LulzSec said it leaked Arizona police documents
The hacker group says it is opposed to Arizona's anti-immigration policies
Lulz Security, the hacker group that earlier attacked websites of the Central Intelligence Agency and Sony, released Wednesday information that it claimed was hacked from the computers of an Arizona law enforcement agency.
LulzSec said it was releasing hundreds of private intelligence bulletins, training manuals, personal e-mail correspondence, names, phone numbers, addresses and passwords belonging to Arizona law enforcement.
The group said it was targeting AZDPS (Arizona Department of Public Safety), as it is opposed to the State's SB 1070 immigration legislation, and its "racial profiling anti-immigrant police state".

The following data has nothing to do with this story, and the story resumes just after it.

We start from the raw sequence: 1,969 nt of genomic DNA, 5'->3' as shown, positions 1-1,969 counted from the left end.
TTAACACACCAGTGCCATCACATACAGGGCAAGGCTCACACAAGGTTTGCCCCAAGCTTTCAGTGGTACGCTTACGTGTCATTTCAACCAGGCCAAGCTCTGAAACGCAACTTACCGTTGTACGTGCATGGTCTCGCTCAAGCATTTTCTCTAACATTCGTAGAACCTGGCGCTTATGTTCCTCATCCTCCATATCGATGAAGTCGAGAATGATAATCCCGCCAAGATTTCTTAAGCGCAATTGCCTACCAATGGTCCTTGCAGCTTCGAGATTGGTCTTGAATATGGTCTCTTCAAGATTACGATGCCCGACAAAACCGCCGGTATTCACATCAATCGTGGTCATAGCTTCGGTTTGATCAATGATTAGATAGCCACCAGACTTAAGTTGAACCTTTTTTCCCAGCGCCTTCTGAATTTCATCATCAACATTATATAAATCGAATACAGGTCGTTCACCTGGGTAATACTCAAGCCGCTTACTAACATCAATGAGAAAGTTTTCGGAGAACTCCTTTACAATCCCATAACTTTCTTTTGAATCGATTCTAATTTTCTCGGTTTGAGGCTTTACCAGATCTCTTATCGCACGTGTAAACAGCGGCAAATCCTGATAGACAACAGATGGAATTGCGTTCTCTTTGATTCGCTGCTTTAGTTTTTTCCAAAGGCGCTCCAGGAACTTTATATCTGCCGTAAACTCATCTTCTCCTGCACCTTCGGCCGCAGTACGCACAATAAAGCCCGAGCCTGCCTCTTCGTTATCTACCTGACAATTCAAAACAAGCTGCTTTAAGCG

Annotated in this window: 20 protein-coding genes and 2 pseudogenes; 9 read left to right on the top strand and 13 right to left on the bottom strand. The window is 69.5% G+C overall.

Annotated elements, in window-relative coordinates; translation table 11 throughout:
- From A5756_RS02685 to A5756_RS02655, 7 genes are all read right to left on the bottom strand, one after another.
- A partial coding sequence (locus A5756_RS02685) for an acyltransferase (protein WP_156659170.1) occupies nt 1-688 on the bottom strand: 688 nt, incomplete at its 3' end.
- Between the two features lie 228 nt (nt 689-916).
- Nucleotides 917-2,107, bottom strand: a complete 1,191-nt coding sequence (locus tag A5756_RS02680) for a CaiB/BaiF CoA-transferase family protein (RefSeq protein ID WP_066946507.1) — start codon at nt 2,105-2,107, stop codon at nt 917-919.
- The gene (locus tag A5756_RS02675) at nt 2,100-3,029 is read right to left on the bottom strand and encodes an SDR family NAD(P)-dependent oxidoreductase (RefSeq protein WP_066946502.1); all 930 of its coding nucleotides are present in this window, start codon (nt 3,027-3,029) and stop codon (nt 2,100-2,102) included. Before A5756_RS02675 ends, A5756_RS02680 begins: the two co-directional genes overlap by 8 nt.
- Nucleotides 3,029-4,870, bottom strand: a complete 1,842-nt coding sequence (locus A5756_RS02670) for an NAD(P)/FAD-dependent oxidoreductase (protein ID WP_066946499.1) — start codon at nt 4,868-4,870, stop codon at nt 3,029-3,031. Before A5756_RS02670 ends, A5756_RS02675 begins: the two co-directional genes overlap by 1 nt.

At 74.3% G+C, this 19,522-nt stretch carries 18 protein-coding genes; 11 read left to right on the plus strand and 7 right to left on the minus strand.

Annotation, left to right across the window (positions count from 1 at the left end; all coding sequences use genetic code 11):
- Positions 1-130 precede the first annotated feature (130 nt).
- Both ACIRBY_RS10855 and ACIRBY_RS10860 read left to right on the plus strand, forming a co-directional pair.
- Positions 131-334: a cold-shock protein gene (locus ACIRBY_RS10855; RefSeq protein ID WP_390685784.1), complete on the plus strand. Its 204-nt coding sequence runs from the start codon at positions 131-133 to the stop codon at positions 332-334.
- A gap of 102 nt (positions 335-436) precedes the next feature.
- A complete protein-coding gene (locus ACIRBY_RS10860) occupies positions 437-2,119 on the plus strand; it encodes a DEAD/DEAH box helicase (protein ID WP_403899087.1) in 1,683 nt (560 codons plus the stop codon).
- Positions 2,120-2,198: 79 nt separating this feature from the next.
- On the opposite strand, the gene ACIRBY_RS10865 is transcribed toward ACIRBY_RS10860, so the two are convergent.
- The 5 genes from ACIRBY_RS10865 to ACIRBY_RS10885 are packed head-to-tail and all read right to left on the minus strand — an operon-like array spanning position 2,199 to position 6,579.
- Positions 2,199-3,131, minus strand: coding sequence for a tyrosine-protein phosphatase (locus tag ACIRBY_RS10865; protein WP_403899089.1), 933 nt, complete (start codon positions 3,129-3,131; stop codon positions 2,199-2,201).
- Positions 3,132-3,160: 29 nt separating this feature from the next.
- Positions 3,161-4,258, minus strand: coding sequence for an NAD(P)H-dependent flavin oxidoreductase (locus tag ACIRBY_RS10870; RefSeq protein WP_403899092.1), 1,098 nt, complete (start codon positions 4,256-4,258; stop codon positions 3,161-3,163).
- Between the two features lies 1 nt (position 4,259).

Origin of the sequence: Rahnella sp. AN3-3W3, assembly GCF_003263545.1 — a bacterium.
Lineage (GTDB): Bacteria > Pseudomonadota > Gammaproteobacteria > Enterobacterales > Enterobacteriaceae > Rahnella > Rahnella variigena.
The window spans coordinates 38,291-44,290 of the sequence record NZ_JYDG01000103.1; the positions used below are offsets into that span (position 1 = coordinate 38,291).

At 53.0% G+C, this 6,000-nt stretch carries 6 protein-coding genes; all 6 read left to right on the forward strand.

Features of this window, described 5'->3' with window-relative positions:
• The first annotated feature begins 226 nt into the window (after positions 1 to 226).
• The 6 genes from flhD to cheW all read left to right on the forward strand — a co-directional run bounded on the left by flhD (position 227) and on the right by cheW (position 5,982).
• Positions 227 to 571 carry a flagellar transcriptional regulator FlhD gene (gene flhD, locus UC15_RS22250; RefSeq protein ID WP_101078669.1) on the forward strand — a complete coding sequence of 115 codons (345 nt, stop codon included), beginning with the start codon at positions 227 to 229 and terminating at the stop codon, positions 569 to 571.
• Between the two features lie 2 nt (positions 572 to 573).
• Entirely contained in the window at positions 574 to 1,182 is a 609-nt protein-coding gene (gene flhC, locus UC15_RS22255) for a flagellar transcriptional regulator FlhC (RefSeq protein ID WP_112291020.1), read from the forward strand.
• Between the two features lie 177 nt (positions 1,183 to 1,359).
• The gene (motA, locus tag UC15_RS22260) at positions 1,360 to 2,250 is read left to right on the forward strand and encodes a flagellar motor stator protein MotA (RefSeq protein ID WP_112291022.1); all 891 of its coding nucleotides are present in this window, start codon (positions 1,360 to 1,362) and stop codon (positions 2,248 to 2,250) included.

The website of the Arizona Department of Public Safety was not accessible late Thursday. The agency could not be immediately reached for comment.
LulzSec and another hacker group Anonymous came together recently to target government and related agencies in Operation Anti-Security. "Top priority is to steal and leak any classified government information, including email spools and documentation," LulzSec said in a statement. "Prime targets are banks and other high-ranking establishments," it added.
LulzSec appears to be undaunted despite the arrest in the U.K. this week of a man who was allegedly involved with the group. The hacker group said the man, Ryan Cleary, was not a leader, but merely operated an Internet Relay Chat (IRC) server used by the group. The group soon after invited people on Twitter to join its Operation Anti-Security. By Wednesday it claimed to have attacked two Brazilian government sites, and the Connecticut chapter of Infragard, an organization affiliated to the U.S. Federal Bureau of Investigation. These sites were not accessible on Thursday.